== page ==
Drop in Fuel Prices is a Shrewd Decision In Step

Drop in Fuel Prices is a Shrewd Decision In Step

The Union Finance Minister Arun Jaitley on October 4, 2018, has declared that the oil marketing companies will absorb ₹1 of the cut and government ₹1.5 to account for a cumulative ₹ 2.5 drop in the fuel prices. Further, he would write to all the states, inviting them to match the ₹2.5 cut with an equal cut in their corresponding state VAT rates on fuel.

Undeniably, there has been a dire need for the reduction of the fuel prices, straightaway. As on date, the crude oil in the international market has cut across $86 a barrel — the greater it has been in the last four years. Besides, the interest rates in the U.S. have also been raised to 3.2%, the maximum ever.

If we chirp to be hooked on to this issue intensely that why the fuel prices have been on a rise over a period of time, we can become conscious that the problem lies in the international trade in crude oil, which is carried out through the US financial institutions. Just to avoid this and to continue to import oil from Iran, many countries such as Britain, China, Germany, Russia, and France, are mulling over to create an exclusive financial arrangement to route payments by immediately circumventing the US financial system.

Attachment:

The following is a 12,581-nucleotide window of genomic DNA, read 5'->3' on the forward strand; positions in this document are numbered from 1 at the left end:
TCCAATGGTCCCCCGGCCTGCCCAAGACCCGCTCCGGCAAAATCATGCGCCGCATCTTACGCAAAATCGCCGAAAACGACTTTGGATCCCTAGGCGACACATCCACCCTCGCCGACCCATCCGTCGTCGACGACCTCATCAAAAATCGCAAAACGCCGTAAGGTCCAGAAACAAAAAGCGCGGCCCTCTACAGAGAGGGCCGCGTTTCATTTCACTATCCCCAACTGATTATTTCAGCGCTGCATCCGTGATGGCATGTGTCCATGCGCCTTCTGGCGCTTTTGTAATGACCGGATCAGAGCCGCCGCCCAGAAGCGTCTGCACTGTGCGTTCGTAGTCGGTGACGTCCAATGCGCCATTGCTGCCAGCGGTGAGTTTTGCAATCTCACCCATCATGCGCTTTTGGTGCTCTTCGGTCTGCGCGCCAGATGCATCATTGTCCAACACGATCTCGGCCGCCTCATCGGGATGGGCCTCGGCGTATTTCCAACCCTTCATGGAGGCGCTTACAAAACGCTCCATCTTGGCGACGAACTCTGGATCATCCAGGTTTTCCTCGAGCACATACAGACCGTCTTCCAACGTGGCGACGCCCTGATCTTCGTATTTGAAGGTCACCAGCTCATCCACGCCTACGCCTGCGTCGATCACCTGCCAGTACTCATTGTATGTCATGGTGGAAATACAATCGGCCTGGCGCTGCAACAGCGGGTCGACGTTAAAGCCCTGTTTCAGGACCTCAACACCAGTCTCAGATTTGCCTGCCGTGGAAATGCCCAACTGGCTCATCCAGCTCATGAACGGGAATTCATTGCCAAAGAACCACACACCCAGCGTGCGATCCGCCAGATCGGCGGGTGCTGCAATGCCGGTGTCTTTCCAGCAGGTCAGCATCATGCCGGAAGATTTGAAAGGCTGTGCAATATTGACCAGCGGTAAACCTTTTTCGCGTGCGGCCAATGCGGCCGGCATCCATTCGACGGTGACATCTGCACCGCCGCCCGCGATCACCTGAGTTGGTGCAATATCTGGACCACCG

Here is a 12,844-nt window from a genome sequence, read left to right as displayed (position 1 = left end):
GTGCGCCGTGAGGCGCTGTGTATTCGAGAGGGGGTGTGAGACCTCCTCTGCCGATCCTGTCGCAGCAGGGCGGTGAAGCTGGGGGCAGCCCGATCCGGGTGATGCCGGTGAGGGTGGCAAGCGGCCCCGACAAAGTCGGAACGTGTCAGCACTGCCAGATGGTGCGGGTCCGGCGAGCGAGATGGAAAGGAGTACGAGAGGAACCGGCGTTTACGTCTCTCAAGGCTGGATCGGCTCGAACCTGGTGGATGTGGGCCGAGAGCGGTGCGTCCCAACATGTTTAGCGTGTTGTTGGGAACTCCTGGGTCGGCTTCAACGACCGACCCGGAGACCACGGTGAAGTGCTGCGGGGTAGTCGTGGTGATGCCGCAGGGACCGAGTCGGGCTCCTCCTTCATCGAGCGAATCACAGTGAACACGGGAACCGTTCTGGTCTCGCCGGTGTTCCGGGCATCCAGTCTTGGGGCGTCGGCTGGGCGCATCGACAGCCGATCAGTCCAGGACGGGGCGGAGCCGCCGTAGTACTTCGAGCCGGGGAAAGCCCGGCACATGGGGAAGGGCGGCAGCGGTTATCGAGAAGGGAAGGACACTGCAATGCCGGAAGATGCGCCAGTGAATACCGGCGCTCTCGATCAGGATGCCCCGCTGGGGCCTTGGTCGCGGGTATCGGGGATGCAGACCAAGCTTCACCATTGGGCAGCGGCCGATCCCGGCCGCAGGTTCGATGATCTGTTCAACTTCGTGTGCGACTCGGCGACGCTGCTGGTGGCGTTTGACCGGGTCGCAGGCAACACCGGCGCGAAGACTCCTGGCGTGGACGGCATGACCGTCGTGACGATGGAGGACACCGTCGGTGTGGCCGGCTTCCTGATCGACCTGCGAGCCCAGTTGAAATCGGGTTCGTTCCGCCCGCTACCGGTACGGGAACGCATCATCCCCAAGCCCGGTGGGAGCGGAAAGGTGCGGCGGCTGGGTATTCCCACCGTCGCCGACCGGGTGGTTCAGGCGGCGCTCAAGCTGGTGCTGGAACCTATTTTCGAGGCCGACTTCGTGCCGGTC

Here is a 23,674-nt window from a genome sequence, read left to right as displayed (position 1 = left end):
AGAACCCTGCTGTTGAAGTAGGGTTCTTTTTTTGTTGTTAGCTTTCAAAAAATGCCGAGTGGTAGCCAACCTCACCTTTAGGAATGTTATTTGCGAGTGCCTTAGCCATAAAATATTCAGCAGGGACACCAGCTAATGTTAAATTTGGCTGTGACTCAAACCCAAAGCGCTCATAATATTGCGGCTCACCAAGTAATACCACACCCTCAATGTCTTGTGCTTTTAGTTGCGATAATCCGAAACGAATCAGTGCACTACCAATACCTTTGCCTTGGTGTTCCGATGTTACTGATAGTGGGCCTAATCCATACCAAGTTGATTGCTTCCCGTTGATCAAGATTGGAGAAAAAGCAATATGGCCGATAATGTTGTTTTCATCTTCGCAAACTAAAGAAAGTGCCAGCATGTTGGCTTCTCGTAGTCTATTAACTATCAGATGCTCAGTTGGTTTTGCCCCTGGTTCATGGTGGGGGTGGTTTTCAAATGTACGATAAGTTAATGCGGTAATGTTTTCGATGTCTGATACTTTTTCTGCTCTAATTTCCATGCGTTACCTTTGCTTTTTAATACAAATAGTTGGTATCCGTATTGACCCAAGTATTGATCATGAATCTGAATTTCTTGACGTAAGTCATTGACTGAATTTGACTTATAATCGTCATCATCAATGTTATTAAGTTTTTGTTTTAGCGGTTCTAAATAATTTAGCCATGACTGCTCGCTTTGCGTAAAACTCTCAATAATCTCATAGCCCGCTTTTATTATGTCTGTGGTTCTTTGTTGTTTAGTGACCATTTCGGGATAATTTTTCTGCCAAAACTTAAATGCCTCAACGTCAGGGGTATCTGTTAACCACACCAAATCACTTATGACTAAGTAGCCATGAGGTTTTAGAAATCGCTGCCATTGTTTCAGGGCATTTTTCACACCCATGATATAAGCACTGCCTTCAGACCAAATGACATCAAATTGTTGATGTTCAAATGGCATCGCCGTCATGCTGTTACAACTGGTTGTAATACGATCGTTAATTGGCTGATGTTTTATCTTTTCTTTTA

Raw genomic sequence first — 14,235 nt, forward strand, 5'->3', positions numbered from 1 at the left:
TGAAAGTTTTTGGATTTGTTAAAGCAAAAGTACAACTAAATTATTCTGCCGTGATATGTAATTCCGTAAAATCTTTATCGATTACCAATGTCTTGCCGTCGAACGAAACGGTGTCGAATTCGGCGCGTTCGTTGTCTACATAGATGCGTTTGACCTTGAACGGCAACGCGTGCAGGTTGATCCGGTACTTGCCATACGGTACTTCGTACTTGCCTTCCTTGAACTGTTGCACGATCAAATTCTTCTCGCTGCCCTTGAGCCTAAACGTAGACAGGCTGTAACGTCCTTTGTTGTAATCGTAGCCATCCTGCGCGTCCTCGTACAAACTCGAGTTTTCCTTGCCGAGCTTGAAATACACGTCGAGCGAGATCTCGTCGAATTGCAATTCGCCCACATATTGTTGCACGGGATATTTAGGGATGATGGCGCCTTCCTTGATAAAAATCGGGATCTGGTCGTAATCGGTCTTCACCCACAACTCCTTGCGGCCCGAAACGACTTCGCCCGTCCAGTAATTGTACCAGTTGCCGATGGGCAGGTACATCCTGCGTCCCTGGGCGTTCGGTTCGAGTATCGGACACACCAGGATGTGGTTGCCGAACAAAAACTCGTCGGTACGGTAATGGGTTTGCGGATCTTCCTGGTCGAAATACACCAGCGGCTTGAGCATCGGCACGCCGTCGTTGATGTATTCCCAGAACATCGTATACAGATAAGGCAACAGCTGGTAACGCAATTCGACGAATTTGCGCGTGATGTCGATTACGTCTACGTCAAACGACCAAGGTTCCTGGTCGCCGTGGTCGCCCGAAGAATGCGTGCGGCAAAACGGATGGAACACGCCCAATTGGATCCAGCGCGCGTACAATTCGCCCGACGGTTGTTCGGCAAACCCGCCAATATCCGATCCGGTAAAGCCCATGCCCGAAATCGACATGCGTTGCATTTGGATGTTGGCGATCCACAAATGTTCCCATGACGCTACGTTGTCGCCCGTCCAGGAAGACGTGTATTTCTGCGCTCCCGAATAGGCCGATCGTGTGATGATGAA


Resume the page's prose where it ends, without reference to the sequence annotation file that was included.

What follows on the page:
Even for India, there is a need to consider a parallel postern. Such a gateway would not only condense the US sanctions to be ineffectual but also disrupt the starring role of the US dollar as the worldwide currency. Another reason for the increase in the price of petrol is the fall of the rupee against the US dollar. As there is an interconnection between the Indian Rupee and the US dollar in the stuff concerning the fuel prices, perceptibly the price of petrol upsurges in India if the value of the rupee decays against the US $.

Now, there arises an inquiry that — why the rupee is weakening? The reason is associated with the import and export rules. As of now, India is importing more than the exports. It is imperative for India to pay the dues in US $ for the dollar being the global currency. The more imports mean more outgoings of US $ alongside the fewer exports that ultimately result in fewer inwards of US $.

Despite the fact that the fuel prices would be cut, it would have only a marginal impact on the fiscal deficit i.e less than 0.05% of the fiscal deficit for the reason that the excise duty cut would be well-adjusted by higher direct tax collections. The same was pronounced by the Union Minister.

Even though it is not said, the drop in fuel prices is a squat spell affair. After increasing the fuel prices by 15% or so in less than four months, if the same is reduced by 2%, it degrees to a meager drop. Also, it looks as if the government is simply icing an injury without taking any serious action to reduce the fuel prices, eternally. There is a great need that the presiding governments should grasp the rippling effect of the rise in petrol prices. The prices of all the commodities will increase compliant with the rise in the petroleum products. Ultimately, the burden will be on the common man, who lives on the daily wages. Due to the hidden threats imposed by the rise in fuel prices, the government needs to arrive at a perpetual policy, instead of considering the instantaneous measures whose impact is not seen over a period of time.

-Dr. Suman Kumar Kasturi

Published by sumankasturi


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